By Charles Cassady Jr.
Despite my strenuous efforts to keep up, not only checking the death notices in The Plain Dealer but also the addictive BlogofDeath.com, one fatality got past me. John Steakley, dead at 59 last November (my despised birth month, during which no good happens) in McKinney, Texas. Cause was cited as a longstanding liver condition.
Why should you care? Steakley was a science-fiction and fantasy author of something less than prolific output. He only wrote a handful of short stories and finished two novels. Even with that, I can't claim to have read anythying more by him than the one of those novels that made a whimpering dent in Hollywood history, Vampire$.
In 1998 it was adapted into an okay horror feature VAMPIRES or, to use the full-brand name, JOHN CARPENTER'S VAMPIRES. This movie retains a strong fondness for me by, basically, being one of only two Hollywood features for which Charles Cassady, bottom-rung freelance Cleveland critic, actually went on a press junket to Los Angeles, courtesy of Columbia Pictures.
Most critics who hang in there long enough get to go on a junket. And I suppose if they turn out to show cost-effective positive performance - churning out scads of upbeat, PR-type articles for diverse media about any given press event - I would imagine they are invited back. I wasn't, of course.
And I pretty much knew the score when I met follow esteemed reviewers and found them everything from writers for weekly shopping papers from upstate California to college student-paper scribes flown in from Boston. Today it would probably be wall-to-wall bloggers. Some first-timers, some return offenders; we were just undergoing our inspection as potential celeb-boosters and quote whores, that's all. You know, the types who affix their names to theoretical ad quotations such as: "JOHN CARPENTER'S VAMPIRES Is The Must-See Film Of The Year! The Sleeper Hit Of The Fall! The Feelgood Movie Of The Decade! It Moves Like STAR WARS! It Cures Cancer And Takes Off Belly Fat! JOHN CARPENTER'S VAMPIRES Prevents Home Foreclosure And Works Like Viagra!" and so on.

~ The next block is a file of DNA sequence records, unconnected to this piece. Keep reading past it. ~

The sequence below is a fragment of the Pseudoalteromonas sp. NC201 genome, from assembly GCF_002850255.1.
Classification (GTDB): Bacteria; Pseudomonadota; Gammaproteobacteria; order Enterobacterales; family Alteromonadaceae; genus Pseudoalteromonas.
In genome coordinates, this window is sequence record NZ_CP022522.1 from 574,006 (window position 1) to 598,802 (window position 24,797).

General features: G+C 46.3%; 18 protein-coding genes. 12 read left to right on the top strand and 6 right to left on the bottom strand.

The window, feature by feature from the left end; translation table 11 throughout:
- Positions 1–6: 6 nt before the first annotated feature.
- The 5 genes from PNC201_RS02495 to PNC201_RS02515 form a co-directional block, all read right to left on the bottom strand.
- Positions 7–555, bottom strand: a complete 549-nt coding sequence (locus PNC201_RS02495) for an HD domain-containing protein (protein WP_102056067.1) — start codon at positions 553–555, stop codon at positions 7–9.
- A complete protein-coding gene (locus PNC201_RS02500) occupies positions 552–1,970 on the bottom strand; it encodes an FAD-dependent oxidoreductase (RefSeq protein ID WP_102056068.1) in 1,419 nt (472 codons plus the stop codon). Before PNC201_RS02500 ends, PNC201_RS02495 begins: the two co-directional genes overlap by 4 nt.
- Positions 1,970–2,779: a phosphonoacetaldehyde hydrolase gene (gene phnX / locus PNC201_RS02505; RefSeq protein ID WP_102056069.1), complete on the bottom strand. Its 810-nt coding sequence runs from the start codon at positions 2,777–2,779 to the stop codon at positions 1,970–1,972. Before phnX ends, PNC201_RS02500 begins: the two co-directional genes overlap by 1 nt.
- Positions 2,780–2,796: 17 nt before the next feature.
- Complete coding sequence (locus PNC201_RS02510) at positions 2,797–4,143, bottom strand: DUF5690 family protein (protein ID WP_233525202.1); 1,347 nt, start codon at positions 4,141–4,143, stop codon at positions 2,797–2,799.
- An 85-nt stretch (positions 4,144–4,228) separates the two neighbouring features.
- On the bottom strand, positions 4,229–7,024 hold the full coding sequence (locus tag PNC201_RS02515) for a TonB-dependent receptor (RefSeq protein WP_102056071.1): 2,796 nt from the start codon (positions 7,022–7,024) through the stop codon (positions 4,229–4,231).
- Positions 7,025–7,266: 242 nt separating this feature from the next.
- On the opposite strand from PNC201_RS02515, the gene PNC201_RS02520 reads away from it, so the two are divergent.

Oh believe me, for a free overnight stay at the Four Seasons and a chance to ask questions of a tolerant James Woods and John Carpenter in person, there are critics who would print that. And, more frighteningly, mean it. For a lonely, typically friendless misfit critic to be treated like a king on a junket - though, I am given to understand, the broadcast folk had it even better than we print-media wretches - you bet that generates lots of good will and gratitude. And I wasn't even one of those writers who took advantage of the free stay to sneak out of the hotel and take in a late-night music show - I forget who was playing that 1998 fall weekend, but it was a biggie.